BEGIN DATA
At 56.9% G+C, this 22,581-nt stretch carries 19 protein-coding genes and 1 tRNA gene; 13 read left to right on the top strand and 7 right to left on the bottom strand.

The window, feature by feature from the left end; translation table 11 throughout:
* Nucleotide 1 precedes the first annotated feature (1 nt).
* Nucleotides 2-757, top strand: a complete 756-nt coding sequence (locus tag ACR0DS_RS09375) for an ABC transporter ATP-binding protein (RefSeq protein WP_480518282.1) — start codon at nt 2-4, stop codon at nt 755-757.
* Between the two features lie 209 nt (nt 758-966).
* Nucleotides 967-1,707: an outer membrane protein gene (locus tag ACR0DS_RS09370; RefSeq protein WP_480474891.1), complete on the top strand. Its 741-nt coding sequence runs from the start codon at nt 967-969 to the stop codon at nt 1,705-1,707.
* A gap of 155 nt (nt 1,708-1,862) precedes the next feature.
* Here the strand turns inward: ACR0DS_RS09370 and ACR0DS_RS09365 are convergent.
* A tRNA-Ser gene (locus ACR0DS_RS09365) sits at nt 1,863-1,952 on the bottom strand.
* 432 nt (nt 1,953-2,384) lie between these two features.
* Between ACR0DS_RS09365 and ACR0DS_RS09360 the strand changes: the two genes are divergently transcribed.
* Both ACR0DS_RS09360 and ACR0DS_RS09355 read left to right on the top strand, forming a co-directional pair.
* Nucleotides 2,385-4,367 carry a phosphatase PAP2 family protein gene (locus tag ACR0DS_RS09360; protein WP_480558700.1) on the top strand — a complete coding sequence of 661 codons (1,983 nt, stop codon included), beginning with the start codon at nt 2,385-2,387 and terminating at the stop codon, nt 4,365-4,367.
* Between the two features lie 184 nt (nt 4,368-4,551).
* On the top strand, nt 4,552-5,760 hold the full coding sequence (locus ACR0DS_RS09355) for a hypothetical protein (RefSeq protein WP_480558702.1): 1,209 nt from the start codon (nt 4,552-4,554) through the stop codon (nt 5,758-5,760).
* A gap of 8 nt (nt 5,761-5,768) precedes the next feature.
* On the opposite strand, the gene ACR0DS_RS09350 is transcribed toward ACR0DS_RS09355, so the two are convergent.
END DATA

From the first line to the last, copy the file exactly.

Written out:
At 56.9% G+C, this 22,581-nt stretch carries 19 protein-coding genes and 1 tRNA gene; 13 read left to right on the top strand and 7 right to left on the bottom strand.

The window, feature by feature from the left end; translation table 11 throughout:
* Nucleotide 1 precedes the first annotated feature (1 nt).
* Nucleotides 2-757, top strand: a complete 756-nt coding sequence (locus tag ACR0DS_RS09375) for an ABC transporter ATP-binding protein (RefSeq protein WP_480518282.1) — start codon at nt 2-4, stop codon at nt 755-757.
* Between the two features lie 209 nt (nt 758-966).
* Nucleotides 967-1,707: an outer membrane protein gene (locus tag ACR0DS_RS09370; RefSeq protein WP_480474891.1), complete on the top strand. Its 741-nt coding sequence runs from the start codon at nt 967-969 to the stop codon at nt 1,705-1,707.
* A gap of 155 nt (nt 1,708-1,862) precedes the next feature.
* Here the strand turns inward: ACR0DS_RS09370 and ACR0DS_RS09365 are convergent.
* A tRNA-Ser gene (locus ACR0DS_RS09365) sits at nt 1,863-1,952 on the bottom strand.
* 432 nt (nt 1,953-2,384) lie between these two features.
* Between ACR0DS_RS09365 and ACR0DS_RS09360 the strand changes: the two genes are divergently transcribed.
* Both ACR0DS_RS09360 and ACR0DS_RS09355 read left to right on the top strand, forming a co-directional pair.
* Nucleotides 2,385-4,367 carry a phosphatase PAP2 family protein gene (locus tag ACR0DS_RS09360; protein WP_480558700.1) on the top strand — a complete coding sequence of 661 codons (1,983 nt, stop codon included), beginning with the start codon at nt 2,385-2,387 and terminating at the stop codon, nt 4,365-4,367.
* Between the two features lie 184 nt (nt 4,368-4,551).
* On the top strand, nt 4,552-5,760 hold the full coding sequence (locus ACR0DS_RS09355) for a hypothetical protein (RefSeq protein WP_480558702.1): 1,209 nt from the start codon (nt 4,552-4,554) through the stop codon (nt 5,758-5,760).
* A gap of 8 nt (nt 5,761-5,768) precedes the next feature.
* On the opposite strand, the gene ACR0DS_RS09350 is transcribed toward ACR0DS_RS09355, so the two are convergent.